Jury Coordination and Notes

Early Stages of Color in Film (Part 2) by Keefer C. Blakeslee

 I would like to continue this fascinating history of color in film by introducing the innovations from Technicolor. Since they’ve a lot of history as well, I will keep it brief. The following quoted material has been gleaned from: http://filmmakeriq.com/lessons/the-history-and-science-of-color-film-from-isaac-newton-to-the-coen-brothers/

“There are two ways to create color: The additive system is where primary colored lights are added together to create white light. The other system is the subtractive system where primary colors (cyan, magenta and yellow) are subtracted from white light to create black.”

“The Technicolor Company was founded in 1915 to exploit a two-color additive process. Their first film was an utter failure so they changed direction and started working on a two color subtractive process. The new process, patented in 1922, used a beam splitter in the camera to split the light onto two black and white film stocks. The resulting dyed positive images would be cemented together for a final color positive image which could be played back in standard projectors with no special equipment.”

In 1932, Technicolor perfected the three strip system. Using a beam splitter they captured light onto three pieces of film. Using this new process, they showcased the film Becky Sharp. This was Technicolor’s first feature film. Later, they completed The Wizard of Oz and Gone with the Wind.

“In the 1990s, many filmmakers explored different lab processes such as bleach bypass to create unique film tones. Moving into the 2000s, computers became powerful enough to handle entire films. Digital intermediaries came into use – a process of scanning a film frame by frame into a computer to be digitally manipulated.” As they say, the rest is history.

There is so much information about color in film that I can’t tell you everything without making this blog boring. If you want to learn more, you can find many websites that share the whole history.

I took you on this journey to give you a reality of how far we’ve come in making films. Back in the early 1900s you were luck to get color in your film. When Technicolor stepped in with its innovative ideas, we finally had a way to film movies in color. When I look at films throughout history I’m amazed to see drastic changes in the quality of these films. People are still finding new ways to capture stories and make them into movies. Whether it’s live-action or animation, color is used to create breath-taking visuals.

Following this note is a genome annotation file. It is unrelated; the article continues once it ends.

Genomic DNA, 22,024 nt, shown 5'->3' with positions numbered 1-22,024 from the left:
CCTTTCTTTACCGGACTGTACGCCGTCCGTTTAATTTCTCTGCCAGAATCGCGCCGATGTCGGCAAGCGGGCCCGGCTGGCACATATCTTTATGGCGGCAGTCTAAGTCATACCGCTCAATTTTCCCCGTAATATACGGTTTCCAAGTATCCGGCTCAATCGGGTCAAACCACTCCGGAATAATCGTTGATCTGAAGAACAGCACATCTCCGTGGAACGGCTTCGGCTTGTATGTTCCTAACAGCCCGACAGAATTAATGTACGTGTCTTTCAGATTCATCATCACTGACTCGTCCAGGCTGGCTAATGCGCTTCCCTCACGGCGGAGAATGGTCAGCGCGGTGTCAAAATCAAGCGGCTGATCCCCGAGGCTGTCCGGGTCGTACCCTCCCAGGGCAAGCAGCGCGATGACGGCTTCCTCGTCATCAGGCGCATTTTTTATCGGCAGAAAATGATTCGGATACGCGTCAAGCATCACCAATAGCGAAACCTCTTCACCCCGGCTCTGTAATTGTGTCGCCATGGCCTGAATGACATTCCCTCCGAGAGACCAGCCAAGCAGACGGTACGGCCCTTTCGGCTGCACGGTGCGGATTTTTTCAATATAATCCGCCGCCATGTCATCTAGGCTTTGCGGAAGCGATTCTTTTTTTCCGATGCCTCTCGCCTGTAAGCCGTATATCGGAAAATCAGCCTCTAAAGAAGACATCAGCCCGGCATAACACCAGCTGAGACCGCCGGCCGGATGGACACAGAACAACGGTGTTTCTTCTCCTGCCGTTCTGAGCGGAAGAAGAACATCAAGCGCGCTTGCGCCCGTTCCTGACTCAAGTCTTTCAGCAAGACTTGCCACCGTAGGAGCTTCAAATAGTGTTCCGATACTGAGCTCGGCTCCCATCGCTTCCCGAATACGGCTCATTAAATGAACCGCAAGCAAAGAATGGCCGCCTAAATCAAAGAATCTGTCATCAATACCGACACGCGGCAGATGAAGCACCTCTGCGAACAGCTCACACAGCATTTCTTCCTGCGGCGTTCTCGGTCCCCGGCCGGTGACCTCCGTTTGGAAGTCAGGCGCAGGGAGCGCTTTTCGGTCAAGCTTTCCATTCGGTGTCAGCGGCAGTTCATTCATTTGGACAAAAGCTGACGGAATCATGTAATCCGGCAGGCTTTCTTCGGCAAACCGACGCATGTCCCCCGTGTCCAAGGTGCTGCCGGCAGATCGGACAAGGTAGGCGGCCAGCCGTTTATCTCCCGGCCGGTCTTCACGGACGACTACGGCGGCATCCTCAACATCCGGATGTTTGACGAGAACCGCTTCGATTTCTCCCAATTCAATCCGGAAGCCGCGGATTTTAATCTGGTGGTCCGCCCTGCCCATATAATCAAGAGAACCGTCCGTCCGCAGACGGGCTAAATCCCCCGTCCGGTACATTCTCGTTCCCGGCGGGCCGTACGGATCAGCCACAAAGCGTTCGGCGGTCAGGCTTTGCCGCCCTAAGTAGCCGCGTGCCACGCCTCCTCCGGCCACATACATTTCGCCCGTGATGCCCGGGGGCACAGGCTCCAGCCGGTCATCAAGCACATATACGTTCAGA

Just because we now have the power of color doesn’t mean we should neglect black and white films. While I love color in film and the optics created with it, there is something about black and white that sticks in my brain. Why? Because most of the classic films were done in black and white? Or, is it that black and white formed the original faces of films? While both of these are true, I believe I have an answer. Well not me, but film critic, Roger Ebert. I’ve read his memoir, Life Itself, so many times and there is a section (Chapter 21: My New Job, Pg. 159) where he talks about color in film.

“Color is sometimes too realistic and distracting. It projects superfluous emotional cues… Black and white (or, Keefer.2014.5.jpgmore accurately, silver and white) creates a mysterious dream state, a world of form and gesture. Try this. If you have wedding photographs of your parents and grandparents, chances are your parents are in color and your grandparents are in black and white. Put the two side by side and consider them honestly. Your grandparents look timeless. Your parents look goofy. Go outside at dusk, when day light is diffused. Shoot some natural-light portraits of a friend in black and white. Ask yourself if this friend, who has always looked ordinary in every color photograph you’ve ever taken, does not, in black and white, take on an aura of mystery. The same happens in the movies.”

The word is, timeless. I agree and disagree with Ebert. I don’t believe color is distracting. I feel like color can also create a dream state. The Grand Budapest Hotel with its vibrant colors transports you into another world. Where I do agree with Ebert is the timeless and mystery aspect of black and white films. A bit of a pet peeve of mine is when a studio decides to take a classic black and white film and add color. I feel like it looses its agelessness. While I am happy with the evolution of color in film just remember that black and white are colors too.

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